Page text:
The figures on state-funded funerals were released to The Herald through the Freedom of Information Act.

But the reality could be much worse, since people who die in hospital are the responsibility of Plymouth Hospitals Trust.

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FOI Friday: Council employee compo, eating disorders, gypsy education and spying

 1.  Employer liability claims against councils

Lancahsire County Council paid out £1,250 to a member of staff who got a bad back from carrying a heavy refreshments tray while on duty. That was one of 179 claims made against LCC, reported by the Lancashire Evening Post, over the past four years – payouts have totalled more than £2million. Perhaps the most surprising one was this one:

 £5,500 to a worker who fell out of bed responding to a phone call

2. Councils watching you 

A handy reminder of the value of returning to FOIs which may have been done elsewhere in the past. The Sunday Sun asked councils to reveal details of when they had used Regulation of Investigatory Powers Act (RIPA) powers to investigate members of the public.

The act means authorities can follow residents suspected of crime, trawl their internet browsing history and recruit informants and private investigators to monitor their movements. Some councils in the North even use it to snoop on their own staff.

3. Children with eating disorders

Bedfordshire on Sunday carried a worrying report on how eating disorders among young children was on the rise. It obtained the information by asking the South Essex Partnership Trust – the mental health trust for the area – for details of the numbers of cases, the sex of each case, and the age. The youngest were six and seven.

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FOI Friday: Posh cars, charity cuts, ambulance waits and smoking fines

Charity tin

1. The cuts, they hurt 

Good stuff from the Lancashire Telegraph as it set out to find where the cuts are falling at local councils, and who is suffering. For this FOI, it zoomed in on the amount being given out in grants to community groups and charities. No surprise, they’ve been cut. But the level of the cuts – some £3million – show charities are really suffering.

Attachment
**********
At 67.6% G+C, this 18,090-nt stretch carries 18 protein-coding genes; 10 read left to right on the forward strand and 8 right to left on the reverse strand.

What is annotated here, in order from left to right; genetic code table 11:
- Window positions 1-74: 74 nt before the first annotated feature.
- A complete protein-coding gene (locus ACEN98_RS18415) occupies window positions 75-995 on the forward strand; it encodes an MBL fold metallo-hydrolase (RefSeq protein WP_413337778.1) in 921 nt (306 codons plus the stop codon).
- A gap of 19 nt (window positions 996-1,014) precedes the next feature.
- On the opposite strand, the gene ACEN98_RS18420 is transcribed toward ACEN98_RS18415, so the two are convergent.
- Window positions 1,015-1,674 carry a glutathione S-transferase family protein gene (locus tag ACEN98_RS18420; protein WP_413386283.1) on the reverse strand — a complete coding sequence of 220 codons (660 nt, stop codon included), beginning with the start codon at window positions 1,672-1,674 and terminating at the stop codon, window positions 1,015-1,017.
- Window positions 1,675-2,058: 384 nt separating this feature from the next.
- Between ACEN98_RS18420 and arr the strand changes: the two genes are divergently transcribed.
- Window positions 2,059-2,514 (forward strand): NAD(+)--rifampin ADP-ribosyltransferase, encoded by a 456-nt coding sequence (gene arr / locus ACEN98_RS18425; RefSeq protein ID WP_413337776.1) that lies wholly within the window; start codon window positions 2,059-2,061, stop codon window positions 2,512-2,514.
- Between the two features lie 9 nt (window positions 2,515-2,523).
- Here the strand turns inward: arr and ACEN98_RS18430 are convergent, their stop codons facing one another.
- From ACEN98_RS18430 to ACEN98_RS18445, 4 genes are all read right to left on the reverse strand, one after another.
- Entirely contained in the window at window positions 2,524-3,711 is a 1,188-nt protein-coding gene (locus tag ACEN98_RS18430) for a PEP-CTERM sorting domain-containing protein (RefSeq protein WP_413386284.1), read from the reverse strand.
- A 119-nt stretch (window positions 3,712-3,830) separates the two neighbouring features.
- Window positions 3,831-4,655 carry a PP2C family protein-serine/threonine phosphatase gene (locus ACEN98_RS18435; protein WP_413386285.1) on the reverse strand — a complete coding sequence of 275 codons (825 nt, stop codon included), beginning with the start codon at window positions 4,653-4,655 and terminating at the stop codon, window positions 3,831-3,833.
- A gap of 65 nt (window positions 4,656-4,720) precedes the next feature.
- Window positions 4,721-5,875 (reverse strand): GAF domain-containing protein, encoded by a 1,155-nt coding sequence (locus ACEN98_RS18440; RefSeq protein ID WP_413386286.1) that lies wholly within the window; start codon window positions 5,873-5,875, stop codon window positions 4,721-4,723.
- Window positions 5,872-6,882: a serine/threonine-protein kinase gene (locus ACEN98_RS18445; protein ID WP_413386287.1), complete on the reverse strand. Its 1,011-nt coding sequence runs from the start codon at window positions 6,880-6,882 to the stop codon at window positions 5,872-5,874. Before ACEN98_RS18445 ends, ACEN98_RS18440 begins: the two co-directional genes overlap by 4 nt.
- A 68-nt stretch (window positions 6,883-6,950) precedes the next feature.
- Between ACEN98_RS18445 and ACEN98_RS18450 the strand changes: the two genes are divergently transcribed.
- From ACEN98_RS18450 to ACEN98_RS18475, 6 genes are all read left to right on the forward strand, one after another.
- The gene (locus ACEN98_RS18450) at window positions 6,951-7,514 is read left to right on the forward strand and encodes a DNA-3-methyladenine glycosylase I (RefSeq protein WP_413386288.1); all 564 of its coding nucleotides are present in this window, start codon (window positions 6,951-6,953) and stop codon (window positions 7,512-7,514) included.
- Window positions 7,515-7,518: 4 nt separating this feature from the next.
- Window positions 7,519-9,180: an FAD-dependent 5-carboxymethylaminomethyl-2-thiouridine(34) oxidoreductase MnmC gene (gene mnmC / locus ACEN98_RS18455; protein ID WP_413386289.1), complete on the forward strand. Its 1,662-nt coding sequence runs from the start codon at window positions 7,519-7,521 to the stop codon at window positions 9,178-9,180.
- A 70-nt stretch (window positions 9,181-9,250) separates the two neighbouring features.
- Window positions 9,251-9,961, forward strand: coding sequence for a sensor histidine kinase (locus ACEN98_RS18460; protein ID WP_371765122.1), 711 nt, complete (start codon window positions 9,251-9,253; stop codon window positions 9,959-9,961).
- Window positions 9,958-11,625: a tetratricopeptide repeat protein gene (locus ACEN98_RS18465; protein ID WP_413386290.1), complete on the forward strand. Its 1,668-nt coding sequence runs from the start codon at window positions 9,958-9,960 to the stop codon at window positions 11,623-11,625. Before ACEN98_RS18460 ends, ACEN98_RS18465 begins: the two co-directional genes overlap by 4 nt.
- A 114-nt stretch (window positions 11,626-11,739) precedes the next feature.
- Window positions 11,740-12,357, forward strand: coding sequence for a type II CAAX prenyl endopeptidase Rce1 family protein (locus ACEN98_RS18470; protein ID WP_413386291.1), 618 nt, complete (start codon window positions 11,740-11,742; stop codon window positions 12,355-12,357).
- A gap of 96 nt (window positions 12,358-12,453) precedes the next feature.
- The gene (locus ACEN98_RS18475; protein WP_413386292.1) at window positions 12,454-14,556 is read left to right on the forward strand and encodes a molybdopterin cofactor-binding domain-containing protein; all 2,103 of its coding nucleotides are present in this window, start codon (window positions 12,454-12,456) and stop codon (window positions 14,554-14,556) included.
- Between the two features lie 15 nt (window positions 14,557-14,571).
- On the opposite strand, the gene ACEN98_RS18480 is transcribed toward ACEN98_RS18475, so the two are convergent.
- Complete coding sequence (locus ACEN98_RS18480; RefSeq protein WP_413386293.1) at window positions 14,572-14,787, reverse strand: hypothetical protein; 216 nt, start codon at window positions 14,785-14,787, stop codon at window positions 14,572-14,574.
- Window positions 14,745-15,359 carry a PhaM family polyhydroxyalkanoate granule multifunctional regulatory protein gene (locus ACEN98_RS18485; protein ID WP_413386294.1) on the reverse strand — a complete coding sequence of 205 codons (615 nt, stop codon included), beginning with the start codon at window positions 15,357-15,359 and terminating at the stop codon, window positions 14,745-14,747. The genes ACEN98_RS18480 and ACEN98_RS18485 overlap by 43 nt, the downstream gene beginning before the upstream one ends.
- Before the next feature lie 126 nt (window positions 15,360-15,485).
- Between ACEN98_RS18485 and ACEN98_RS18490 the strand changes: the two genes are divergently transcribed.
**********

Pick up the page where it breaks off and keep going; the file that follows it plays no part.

2. Spending on luxury cars

I sometimes wince a bit at stories which reveal how much is spent on luxury cars for public sector bosses. For example, if a police chief constable has a nice car, should we be offended? Probably not. But the Sunday Sun’s revelation that £500,000 a year is spent on cars for senior managers in the NHS in the north east could be seen as a good representation of spending which should be reviewed:

Audi TTs, Mercedes, Jaguar X types, trendy Nissan Qashqais and top of the range BMWs are among the 165 cars being leased to health leaders across the North’s health trusts

We used the Freedom of Information Act to ask eight health trusts how much they’ve spent on leasing cars to trust board members, senior managers and top nursing staff earning more than £54,000 – and a whopping £641,187 has been spent between them.

3. Serious untoward incidents on the rise

I’ve written a lot about ‘serious untoward incidents’ at hospitals, which many journalists have been using FOI to find out about. But this story from the Shropshire Star is worth mention because it not only reveals the sorts of incidents, but also breaks them down by year. The worry here is that the number of cases are going up – a sign of a stretched NHS?

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FOI Friday: 10 things we discovered thanks to Freedom of Information this week

Compensation to prisoners, use of tasers in Cambridgeshire, probation breaches in Bedfordshire and the criminal record of a football legend. FOI Friday has a distinct criminal theme this week…

Compensation paid to prisoners

The Lincolnshire Echo published details of compensation payouts to to prisoners at jails in its area. A total of £16,365 has been spent in the last two years on compensation at the county’s three prisons – HMP Lincoln, Morton Hall, near Swinderby, and North Sea Camp, near Boston.  A total of £4,500 of that was paid out for injuries sustained by inmates. A further £3,400 had to be forked out because of unlawful detention – such as prisoners being kept in the cells for longer than required.

Taser use in Cambridgeshire

My image of Cambridgeshire is of pretty little towns like Stamford, and the university city of Cambridge. Admittedly, I did cover an attempted murder of a man whose wife had hired a hitman, only to find out he was cop, in Cambridge once. But they were from Lancashire, which kind of explained it in part. Anyway, the Cambridge News used FOI to find out how often tasers had been used “to resolve dangerous situations”. The answer was 500. Shocking?

Was the Wizard of Dribble a coffee crook?

The John Terry scandal this is not, but using the Freedom of Information Act to gain information on legendary football Sir Stanley Matthews came up trumps for someone, reports the Daily Mail. The MoD released “secret” files – which presumably wouldn’t be available if Matthews was still alive today – and fellow player Stan Mortensen was arrested for trying to sell contraband coffee and soap during the Second World War whilst playing an international match in Belgium. Not a big story by any stretch, but an interesting precedent perhaps?